TAKE UP – phrasal verb – meanings and examples

The English phrasal verb TAKE UP has the following meanings:

1. Take up = to fill or occupy time or space

(transitive) When a task or duty occupies much of your time, or when a person or item occupies space.

  • Reading for my courses takes up a lot of my time.
  • Much of my day is taken up by meetings at work.
  • The new sofa takes up too much of my living room space.
  • All my time is taken up with looking after the kids.

2. Take up = to start a new hobby

(transitive) When someone begins a new hobby to do in their leisure time. Synonyms are begin and commence.

  • She has taken up knitting.
  • He took up playing baseball at a young age and now plays for the Boston Red Sox.
  • What new sport should I take up in my free time?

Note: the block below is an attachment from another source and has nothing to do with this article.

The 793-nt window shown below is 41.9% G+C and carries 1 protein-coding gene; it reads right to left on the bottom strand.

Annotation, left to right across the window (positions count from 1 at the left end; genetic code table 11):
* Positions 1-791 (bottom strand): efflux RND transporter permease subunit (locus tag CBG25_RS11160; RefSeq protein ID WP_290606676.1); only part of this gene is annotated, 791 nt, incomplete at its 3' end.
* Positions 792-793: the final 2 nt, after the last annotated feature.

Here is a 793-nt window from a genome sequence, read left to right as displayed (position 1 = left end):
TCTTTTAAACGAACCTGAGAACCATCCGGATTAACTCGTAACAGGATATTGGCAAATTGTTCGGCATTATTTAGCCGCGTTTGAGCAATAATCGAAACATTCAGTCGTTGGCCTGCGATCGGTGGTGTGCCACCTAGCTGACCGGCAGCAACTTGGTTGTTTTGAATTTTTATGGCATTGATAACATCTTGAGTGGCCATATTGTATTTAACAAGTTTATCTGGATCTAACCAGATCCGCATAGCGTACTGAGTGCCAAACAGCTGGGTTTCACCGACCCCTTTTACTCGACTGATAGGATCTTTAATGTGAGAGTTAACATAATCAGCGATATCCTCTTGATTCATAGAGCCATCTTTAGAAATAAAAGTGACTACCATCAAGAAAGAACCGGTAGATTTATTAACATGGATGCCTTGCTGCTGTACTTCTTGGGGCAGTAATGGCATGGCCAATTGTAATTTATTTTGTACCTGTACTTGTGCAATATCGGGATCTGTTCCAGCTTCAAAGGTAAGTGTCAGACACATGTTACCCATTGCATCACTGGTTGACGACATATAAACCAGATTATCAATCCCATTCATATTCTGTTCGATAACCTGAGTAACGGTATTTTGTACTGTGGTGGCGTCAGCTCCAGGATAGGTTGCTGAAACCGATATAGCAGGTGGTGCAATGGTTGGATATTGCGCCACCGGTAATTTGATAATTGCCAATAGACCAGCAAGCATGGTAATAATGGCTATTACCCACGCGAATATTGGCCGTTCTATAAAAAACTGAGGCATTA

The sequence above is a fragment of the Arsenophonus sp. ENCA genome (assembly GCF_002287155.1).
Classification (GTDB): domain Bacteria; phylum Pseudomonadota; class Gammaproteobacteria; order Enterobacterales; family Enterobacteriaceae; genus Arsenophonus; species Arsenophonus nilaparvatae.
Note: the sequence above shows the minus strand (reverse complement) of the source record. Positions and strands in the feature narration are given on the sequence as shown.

3. Take up = to make a piece of clothing shorter

(transitive) to make a piece of clothing or fabric, normally a skirt or the legs of pants, shorter.

  • She asked for her skirt to be taken up above the knee.
  • We had to take up the curtains so they wouldn’t drag along the ground.
  • My dress is too long. I think I will take it up.

4. Take up = to resume

(transitive) to continue with something after an interruption or where someone else finished.

  • Now, we will take up where we left on page 89.
  • The sequel takes up where the first movie finished.

5. Take up = to address an issue

(transitive) to speak to someone about something to see if they can help with that situation.

  • I would like to take this up with the manager.
  • We should take this matter up with the city council.

6. Take (somebody) up on something = to accept

(transitive) to accept an invitation, a challenge, an offer or a bet.

  • I’ll take you up on your offer to help me tomorrow.
  • You think you can beat me in a race? I’ll take you up on that challenge.

Take up – Summary Chart

TAKE UP - Meanings and examples of this English Phrasal Verb

Lesson tags: Phrasal Verbs, Take, Up
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